As we dig deeper into Stata or R debate, a few questions have come up.

We can rewrite it as-is using for loops in R, which is slow and not elegant. What's the elegant way to write this in R? I haven't used plyr yet... Time to learn it?

Link to question on StackOverflow

**Question 1**: One of the things Stata does well is the way it constructs new variables (see example below). How to do this in R?We can rewrite it as-is using for loops in R, which is slow and not elegant. What's the elegant way to write this in R? I haven't used plyr yet... Time to learn it?

Link to question on StackOverflow

Assuming popA1989, popB1989 ... already exist in data.frame dat.

ReplyDeleterequire(stringr)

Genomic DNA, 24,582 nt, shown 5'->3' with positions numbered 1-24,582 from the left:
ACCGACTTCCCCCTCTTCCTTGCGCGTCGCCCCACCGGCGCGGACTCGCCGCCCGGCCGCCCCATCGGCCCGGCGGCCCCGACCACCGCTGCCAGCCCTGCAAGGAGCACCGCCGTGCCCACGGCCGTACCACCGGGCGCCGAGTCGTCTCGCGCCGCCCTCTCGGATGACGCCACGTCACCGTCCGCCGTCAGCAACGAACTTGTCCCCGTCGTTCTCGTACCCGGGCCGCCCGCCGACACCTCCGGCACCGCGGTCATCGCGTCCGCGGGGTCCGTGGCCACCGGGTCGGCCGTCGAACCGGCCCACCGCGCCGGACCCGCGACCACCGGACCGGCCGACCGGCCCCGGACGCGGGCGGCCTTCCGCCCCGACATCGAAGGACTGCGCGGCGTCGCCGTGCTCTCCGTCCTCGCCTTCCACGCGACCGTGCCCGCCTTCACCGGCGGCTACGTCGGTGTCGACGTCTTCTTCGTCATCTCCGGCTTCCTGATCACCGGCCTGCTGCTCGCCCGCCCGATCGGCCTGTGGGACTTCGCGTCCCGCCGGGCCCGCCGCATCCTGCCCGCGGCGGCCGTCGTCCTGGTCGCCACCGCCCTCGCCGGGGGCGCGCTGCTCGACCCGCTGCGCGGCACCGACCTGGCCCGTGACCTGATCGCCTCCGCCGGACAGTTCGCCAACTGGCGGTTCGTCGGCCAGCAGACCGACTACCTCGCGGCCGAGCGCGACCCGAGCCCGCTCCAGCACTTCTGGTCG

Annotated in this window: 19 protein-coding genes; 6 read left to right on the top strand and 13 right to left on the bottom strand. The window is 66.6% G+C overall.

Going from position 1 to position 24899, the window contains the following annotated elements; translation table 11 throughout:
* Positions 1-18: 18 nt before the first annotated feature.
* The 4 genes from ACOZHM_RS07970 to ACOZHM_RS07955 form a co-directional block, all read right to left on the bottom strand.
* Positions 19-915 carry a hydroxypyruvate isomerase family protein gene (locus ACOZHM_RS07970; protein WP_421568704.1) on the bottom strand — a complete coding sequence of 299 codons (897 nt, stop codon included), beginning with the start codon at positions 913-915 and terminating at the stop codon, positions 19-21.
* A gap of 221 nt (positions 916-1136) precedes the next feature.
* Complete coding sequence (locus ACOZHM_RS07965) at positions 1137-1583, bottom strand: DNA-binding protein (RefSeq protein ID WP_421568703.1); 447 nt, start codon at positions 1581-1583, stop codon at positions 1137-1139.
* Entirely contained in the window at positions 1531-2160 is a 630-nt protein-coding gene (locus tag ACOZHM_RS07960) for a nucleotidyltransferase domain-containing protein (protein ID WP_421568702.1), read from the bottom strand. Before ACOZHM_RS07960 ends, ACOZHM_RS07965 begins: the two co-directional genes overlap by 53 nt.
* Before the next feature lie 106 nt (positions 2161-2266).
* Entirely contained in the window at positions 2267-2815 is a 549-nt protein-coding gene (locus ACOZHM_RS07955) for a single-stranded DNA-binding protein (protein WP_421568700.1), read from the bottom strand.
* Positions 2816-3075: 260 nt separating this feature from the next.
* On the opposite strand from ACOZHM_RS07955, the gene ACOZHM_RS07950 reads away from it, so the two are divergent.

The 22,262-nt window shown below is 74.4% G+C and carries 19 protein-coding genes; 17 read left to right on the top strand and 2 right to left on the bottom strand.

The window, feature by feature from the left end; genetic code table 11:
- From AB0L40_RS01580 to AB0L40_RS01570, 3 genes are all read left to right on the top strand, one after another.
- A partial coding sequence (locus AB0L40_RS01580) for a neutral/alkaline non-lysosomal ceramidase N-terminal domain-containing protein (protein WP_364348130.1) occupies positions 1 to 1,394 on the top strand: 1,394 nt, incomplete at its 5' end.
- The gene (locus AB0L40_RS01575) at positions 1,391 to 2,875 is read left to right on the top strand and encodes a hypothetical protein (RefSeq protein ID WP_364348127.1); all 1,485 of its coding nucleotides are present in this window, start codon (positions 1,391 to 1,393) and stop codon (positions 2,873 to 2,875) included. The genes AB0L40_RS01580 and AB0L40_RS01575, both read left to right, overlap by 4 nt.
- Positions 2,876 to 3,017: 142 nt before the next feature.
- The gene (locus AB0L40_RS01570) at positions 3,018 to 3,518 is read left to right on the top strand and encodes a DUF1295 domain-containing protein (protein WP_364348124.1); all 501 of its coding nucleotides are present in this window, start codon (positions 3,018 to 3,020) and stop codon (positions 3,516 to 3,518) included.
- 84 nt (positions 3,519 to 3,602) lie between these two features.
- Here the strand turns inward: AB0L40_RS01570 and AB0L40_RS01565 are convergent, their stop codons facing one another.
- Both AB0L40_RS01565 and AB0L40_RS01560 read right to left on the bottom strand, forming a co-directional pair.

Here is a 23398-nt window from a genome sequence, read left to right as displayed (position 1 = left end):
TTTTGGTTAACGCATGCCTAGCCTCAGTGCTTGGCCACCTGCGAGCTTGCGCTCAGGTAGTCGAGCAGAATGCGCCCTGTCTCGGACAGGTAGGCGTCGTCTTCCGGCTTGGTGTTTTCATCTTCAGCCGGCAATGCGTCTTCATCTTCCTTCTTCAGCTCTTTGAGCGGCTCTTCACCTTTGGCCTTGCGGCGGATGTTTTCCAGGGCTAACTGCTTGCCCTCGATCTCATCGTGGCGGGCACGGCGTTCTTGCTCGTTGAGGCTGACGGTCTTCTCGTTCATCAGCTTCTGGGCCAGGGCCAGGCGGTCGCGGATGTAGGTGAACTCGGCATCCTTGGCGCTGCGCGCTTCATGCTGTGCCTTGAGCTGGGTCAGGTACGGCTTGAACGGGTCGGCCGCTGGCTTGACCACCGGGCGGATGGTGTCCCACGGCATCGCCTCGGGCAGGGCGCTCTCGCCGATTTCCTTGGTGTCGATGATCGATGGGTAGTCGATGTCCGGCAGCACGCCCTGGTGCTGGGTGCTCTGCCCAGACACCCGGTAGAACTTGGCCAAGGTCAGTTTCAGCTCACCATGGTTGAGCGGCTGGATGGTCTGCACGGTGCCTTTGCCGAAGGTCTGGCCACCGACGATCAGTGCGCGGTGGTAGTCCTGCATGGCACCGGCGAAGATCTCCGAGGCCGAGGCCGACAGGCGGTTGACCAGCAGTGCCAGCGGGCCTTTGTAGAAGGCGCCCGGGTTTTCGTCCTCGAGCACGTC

pop <- LETTERS[1:4]

years <- 1990:2000

for(i in years){

dat[str_c(str_c("pop",pop),i)] <- dat[str_c(str_c("pop",pop),i-1)]*(1+dat[rep(str_c("trend",i-1),length(pop))])

}

Thank you for your attention in informing well to known facts. Nice review! Also turn your attention that it needs to search for mobile software development companies if you need .

ReplyDeleteNice code. Thanks for sharing

ReplyDeleteyour giving code very good now i solve my equation thanks for share it annotated bibliography generator .

ReplyDeleteThis comment has been removed by the author.

ReplyDeleteWriting bibliography does not always require citing text; it’s rather an objective review of each used source: newspaper or magazine article, audio, lecture, video/film, have a peek at this web-site to find more information!

ReplyDelete